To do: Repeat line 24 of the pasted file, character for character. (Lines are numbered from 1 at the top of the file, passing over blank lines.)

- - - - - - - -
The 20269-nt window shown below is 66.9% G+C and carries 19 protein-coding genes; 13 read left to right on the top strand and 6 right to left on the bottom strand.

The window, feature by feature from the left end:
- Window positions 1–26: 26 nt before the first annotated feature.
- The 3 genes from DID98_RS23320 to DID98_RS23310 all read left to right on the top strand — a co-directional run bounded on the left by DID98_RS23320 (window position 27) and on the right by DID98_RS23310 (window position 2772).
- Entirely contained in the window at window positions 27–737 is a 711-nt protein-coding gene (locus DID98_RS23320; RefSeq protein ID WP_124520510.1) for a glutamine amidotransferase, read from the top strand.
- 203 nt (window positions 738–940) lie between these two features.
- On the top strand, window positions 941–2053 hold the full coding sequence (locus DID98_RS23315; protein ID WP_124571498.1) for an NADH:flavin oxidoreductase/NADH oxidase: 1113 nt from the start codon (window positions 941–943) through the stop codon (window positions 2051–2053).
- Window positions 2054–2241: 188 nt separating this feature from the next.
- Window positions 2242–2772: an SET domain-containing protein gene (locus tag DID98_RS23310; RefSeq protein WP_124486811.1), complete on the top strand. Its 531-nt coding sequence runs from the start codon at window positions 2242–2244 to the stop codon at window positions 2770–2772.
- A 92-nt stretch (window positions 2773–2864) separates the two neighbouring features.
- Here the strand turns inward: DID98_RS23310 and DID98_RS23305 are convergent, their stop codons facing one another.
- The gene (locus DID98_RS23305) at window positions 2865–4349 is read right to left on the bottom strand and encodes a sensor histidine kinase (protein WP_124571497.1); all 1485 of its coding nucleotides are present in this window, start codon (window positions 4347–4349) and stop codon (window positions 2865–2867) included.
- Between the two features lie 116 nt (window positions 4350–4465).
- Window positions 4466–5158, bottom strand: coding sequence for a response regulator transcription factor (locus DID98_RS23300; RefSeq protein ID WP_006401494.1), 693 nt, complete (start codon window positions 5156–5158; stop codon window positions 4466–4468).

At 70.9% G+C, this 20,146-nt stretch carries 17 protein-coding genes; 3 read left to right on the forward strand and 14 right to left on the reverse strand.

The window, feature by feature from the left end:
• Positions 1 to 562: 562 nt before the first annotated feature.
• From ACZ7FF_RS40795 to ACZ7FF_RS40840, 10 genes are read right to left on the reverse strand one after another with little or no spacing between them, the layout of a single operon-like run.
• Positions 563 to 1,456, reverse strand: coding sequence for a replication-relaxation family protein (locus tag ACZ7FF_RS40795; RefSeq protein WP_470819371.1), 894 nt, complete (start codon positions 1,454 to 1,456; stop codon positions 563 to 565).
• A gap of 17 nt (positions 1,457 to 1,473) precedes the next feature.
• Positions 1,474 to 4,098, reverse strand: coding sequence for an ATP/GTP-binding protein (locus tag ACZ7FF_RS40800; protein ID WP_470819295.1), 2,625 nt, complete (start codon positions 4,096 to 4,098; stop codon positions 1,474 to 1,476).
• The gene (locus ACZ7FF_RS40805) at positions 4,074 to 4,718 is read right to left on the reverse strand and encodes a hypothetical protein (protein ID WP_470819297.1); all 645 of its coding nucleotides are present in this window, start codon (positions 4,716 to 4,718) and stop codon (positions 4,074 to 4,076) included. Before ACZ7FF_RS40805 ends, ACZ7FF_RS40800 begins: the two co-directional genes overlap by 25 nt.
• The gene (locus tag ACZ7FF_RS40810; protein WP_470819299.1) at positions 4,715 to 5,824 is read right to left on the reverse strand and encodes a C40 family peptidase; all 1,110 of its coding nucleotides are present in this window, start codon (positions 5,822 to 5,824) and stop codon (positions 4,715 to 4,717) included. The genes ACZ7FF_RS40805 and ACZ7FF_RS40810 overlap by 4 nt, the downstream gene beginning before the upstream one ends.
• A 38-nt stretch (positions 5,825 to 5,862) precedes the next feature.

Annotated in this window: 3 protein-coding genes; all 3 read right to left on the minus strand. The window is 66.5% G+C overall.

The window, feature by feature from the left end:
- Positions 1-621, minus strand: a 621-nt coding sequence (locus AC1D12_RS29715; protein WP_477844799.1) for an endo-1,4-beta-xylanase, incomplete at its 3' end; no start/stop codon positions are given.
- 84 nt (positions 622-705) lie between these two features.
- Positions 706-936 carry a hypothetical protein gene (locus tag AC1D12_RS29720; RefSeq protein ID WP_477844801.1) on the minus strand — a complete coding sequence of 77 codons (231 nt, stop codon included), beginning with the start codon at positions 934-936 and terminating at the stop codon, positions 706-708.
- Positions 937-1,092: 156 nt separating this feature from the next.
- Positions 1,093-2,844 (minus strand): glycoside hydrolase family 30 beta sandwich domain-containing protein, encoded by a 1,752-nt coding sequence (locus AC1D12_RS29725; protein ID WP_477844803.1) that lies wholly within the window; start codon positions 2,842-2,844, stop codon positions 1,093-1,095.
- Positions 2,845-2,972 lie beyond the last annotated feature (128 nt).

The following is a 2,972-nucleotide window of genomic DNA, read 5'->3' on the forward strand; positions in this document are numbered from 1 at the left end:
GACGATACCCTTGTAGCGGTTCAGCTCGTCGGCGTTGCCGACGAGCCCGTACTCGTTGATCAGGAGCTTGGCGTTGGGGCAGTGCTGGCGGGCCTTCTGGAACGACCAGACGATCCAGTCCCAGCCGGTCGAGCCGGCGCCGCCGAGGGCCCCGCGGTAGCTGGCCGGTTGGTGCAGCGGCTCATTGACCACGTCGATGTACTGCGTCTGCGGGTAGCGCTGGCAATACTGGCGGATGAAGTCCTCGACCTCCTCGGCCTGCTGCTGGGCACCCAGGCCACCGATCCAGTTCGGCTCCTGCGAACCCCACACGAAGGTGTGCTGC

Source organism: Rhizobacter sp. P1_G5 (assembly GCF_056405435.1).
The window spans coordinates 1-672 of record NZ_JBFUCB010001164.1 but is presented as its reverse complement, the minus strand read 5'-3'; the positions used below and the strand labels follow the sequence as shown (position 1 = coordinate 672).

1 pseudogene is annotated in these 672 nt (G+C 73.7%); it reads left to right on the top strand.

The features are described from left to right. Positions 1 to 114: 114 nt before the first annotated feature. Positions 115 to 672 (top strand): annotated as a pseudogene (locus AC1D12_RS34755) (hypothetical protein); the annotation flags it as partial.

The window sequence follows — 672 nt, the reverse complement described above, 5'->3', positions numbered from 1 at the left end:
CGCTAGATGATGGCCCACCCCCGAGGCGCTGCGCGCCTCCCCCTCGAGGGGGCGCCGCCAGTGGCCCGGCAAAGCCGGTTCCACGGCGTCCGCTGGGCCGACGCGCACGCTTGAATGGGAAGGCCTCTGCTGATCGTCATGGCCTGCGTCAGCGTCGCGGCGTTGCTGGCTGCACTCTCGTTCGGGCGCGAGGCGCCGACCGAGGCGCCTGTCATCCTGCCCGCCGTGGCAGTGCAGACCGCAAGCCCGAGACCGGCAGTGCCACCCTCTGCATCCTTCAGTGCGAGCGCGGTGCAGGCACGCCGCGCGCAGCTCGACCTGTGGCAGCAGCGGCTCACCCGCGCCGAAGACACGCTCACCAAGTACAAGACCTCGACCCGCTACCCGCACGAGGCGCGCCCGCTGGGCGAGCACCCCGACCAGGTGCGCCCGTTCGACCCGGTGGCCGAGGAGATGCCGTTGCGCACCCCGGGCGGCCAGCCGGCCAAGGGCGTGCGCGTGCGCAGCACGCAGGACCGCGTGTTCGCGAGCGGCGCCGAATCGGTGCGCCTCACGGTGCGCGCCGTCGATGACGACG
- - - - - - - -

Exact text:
• A 38-nt stretch (positions 5,825 to 5,862) precedes the next feature.